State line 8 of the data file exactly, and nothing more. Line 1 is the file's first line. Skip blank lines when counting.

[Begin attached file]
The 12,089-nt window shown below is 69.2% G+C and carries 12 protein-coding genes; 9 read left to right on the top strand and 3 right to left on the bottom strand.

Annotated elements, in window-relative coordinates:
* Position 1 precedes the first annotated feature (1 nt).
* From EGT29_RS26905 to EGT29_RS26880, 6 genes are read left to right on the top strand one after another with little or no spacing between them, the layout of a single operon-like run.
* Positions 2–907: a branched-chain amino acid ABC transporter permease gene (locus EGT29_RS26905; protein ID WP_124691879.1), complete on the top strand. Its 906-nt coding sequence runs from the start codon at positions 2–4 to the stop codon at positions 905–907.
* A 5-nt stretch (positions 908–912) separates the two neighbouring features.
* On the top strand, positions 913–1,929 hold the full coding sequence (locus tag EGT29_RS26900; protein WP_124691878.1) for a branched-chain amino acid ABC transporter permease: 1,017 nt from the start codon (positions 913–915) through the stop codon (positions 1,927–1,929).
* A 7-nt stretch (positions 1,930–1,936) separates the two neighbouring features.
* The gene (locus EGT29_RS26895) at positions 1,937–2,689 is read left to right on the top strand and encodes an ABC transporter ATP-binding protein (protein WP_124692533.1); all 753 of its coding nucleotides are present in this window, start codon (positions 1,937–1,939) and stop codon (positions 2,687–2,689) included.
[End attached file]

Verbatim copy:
* A 7-nt stretch (positions 1,930–1,936) separates the two neighbouring features.